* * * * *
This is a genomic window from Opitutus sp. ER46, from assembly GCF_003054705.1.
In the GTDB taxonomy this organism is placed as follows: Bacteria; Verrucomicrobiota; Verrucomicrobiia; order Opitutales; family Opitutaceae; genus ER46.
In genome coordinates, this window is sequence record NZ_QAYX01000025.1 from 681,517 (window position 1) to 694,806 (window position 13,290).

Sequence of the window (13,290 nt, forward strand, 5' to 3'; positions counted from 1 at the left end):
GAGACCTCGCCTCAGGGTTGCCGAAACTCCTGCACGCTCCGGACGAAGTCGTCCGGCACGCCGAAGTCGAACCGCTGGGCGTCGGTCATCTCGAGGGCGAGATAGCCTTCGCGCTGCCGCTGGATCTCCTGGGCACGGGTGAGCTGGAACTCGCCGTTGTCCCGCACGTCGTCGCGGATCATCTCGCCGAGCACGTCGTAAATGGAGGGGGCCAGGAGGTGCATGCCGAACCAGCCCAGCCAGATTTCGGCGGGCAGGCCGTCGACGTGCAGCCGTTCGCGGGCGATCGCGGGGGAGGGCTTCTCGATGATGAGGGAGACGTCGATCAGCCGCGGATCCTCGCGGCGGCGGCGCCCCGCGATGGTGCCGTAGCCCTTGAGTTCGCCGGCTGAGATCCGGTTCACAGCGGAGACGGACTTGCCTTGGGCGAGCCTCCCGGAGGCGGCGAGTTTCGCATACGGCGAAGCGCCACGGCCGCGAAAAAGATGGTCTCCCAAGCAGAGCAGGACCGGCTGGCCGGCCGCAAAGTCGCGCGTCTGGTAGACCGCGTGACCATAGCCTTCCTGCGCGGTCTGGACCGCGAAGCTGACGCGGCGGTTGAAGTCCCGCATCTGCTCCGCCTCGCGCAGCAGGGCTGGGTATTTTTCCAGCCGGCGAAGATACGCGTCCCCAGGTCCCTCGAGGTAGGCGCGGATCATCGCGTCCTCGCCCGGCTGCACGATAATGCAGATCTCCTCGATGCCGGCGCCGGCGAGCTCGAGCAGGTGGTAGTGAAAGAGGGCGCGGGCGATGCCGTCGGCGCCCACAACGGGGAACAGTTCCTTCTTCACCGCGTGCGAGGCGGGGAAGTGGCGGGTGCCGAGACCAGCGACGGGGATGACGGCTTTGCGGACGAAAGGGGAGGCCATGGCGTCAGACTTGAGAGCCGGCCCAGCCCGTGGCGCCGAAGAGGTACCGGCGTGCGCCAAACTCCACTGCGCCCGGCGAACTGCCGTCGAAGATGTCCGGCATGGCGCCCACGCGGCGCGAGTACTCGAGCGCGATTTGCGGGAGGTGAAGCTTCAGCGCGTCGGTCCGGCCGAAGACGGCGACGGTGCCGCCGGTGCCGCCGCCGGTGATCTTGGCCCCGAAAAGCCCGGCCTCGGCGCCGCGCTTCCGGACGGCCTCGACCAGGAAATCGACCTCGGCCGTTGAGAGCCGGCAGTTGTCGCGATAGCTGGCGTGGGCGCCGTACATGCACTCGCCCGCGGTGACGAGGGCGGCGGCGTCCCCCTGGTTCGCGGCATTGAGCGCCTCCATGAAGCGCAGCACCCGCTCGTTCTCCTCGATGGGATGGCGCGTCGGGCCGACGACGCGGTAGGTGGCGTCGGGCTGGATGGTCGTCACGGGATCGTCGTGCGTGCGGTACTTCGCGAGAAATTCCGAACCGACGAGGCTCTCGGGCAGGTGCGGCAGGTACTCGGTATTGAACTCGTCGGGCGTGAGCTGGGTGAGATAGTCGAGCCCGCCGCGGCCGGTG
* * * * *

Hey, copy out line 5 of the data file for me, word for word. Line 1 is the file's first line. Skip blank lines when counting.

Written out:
GAGACCTCGCCTCAGGGTTGCCGAAACTCCTGCACGCTCCGGACGAAGTCGTCCGGCACGCCGAAGTCGAACCGCTGGGCGTCGGTCATCTCGAGGGCGAGATAGCCTTCGCGCTGCCGCTGGATCTCCTGGGCACGGGTGAGCTGGAACTCGCCGTTGTCCCGCACGTCGTCGCGGATCATCTCGCCGAGCACGTCGTAAATGGAGGGGGCCAGGAGGTGCATGCCGAACCAGCCCAGCCAGATTTCGGCGGGCAGGCCGTCGACGTGCAGCCGTTCGCGGGCGATCGCGGGGGAGGGCTTCTCGATGATGAGGGAGACGTCGATCAGCCGCGGATCCTCGCGGCGGCGGCGCCCCGCGATGGTGCCGTAGCCCTTGAGTTCGCCGGCTGAGATCCGGTTCACAGCGGAGACGGACTTGCCTTGGGCGAGCCTCCCGGAGGCGGCGAGTTTCGCATACGGCGAAGCGCCACGGCCGCGAAAAAGATGGTCTCCCAAGCAGAGCAGGACCGGCTGGCCGGCCGCAAAGTCGCGCGTCTGGTAGACCGCGTGACCATAGCCTTCCTGCGCGGTCTGGACCGCGAAGCTGACGCGGCGGTTGAAGTCCCGCATCTGCTCCGCCTCGCGCAGCAGGGCTGGGTATTTTTCCAGCCGGCGAAGATACGCGTCCCCAGGTCCCTCGAGGTAGGCGCGGATCATCGCGTCCTCGCCCGGCTGCACGATAATGCAGATCTCCTCGATGCCGGCGCCGGCGAGCTCGAGCAGGTGGTAGTGAAAGAGGGCGCGGGCGATGCCGTCGGCGCCCACAACGGGGAACAGTTCCTTCTTCACCGCGTGCGAGGCGGGGAAGTGGCGGGTGCCGAGACCAGCGACGGGGATGACGGCTTTGCGGACGAAAGGGGAGGCCATGGCGTCAGACTTGAGAGCCGGCCCAGCCCGTGGCGCCGAAGAGGTACCGGCGTGCGCCAAACTCCACTGCGCCCGGCGAACTGCCGTCGAAGATGTCCGGCATGGCGCCCACGCGGCGCGAGTACTCGAGCGCGATTTGCGGGAGGTGAAGCTTCAGCGCGTCGGTCCGGCCGAAGACGGCGACGGTGCCGCCGGTGCCGCCGCCGGTGATCTTGGCCCCGAAAAGCCCGGCCTCGGCGCCGCGCTTCCGGACGGCCTCGACCAGGAAATCGACCTCGGCCGTTGAGAGCCGGCAGTTGTCGCGATAGCTGGCGTGGGCGCCGTACATGCACTCGCCCGCGGTGACGAGGGCGGCGGCGTCCCCCTGGTTCGCGGCATTGAGCGCCTCCATGAAGCGCAGCACCCGCTCGTTCTCCTCGATGGGATGGCGCGTCGGGCCGACGACGCGGTAGGTGGCGTCGGGCTGGATGGTCGTCACGGGATCGTCGTGCGTGCGGTACTTCGCGAGAAATTCCGAACCGACGAGGCTCTCGGGCAGGTGCGGCAGGTACTCGGTATTGAACTCGTCGGGCGTGAGCTGGGTGAGATAGTCGAGCCCGCCGCGGCCGGTG